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During my yearly physical, my urine tests came back with some concerns. The main was microscopic hematuria. There was also a little protien and slightly elevated calcium oxalte (?) whatever it is that shows possible stones. Anyway, I had a KUB xray, a renal ultrasound and a cyctoscope. All came back negative. The Dr told me to just come back in 6 months. Not sure what the plan is. Is this standard? I have a dull ache that comes and goes in my left flank, right where my kidney is. I had this same ache about 13 years ago and had a IVP done and it was negative also. Should I just wait the 6 months or should I have other tests done? Dr said they didn't check for more blood as once it's found that means some type of problem. Also, no infection.


You had a full evaluation for hematuria that did not show anything.  That is quite common.  The result of the tests indicate no significant tumors, cancers or stones.  The exact source of the microscopic blood could not be determined.  Your pain may or may not have anything to do with the kidneys.  If your physicians think its likely, they may ask for some more x-rays such as an IVP to look further into it.  The IVP you had was negative, however.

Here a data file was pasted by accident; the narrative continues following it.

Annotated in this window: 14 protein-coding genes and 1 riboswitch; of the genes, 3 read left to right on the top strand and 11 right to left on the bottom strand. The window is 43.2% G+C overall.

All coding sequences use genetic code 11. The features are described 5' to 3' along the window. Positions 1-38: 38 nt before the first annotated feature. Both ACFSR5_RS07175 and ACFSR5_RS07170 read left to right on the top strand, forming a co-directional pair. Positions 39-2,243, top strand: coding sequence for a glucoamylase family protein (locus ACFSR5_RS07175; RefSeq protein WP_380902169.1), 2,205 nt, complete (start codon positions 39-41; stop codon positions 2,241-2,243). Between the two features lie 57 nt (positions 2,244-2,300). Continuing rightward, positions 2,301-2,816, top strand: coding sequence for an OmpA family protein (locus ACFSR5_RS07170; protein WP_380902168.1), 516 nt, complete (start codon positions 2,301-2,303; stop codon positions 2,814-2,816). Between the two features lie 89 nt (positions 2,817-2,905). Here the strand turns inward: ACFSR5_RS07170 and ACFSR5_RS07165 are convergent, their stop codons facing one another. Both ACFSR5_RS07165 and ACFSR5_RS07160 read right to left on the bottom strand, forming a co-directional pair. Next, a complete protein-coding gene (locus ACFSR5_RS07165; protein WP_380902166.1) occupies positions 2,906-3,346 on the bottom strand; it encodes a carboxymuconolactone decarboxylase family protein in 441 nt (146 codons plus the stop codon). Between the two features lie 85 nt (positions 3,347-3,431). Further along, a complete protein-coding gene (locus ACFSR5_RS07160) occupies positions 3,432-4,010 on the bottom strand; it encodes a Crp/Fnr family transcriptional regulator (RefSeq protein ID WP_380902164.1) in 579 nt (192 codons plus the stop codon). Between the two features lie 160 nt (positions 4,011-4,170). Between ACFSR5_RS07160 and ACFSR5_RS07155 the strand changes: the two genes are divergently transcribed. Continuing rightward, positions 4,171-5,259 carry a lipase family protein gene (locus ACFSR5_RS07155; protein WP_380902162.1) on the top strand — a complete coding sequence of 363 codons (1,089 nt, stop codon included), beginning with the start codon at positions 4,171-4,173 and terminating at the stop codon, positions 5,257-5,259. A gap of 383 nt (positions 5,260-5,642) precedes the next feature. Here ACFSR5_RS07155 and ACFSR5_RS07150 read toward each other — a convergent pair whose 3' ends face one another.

The presence of calcium oxalate crystals in the urine just means that conditions are right for possibly making a stone which you did not do.

Your physicians have done what they reasonably need to and have not found a problem.


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Stephen W. Leslie, MD


Questions concerning erectile dysfunction, kidney stones and prostate disorders including prostate cancer. I have a special interest in kidney stone disease prevention.


Full time practicing urologist with 30 years experience. Associate Professor of Surgery and Chief of Urology at Creighton University Medical Center. Editor in Chief of eMedicine Urology internet textbook. Author of only NIH approved book written for patients by a urologist on the subject of kidney stones "The Kidney Stones Handbook". Inventor of the "Parachute" and "Escape" kidney stone baskets and the "Calculus" stone prevention analysis computer program.

American Urological Association, Ohio State Medical Association, Sexual Medicine Society

Men's Health, Journal of Urology, Urology, Healthwatch Magazine, Emergency Medicine Monthly, eMedicine, "The Kidney Stones Handbook", and numerous articles in various newspapers. He is also the editor of the Urology Board Review by McGraw-Hill used by urologists to study for their Board Certification Examinations.

Graduate of New York Medical College with residencies completed at Metropolitan Hospital New York, Albany Medical Center and University of Wisconsin-Madison.

Awards and Honors
Thirlby Award of the American Urological Association. Rated as one the country's Best Urologists by the Independent Consumer's Research Institute

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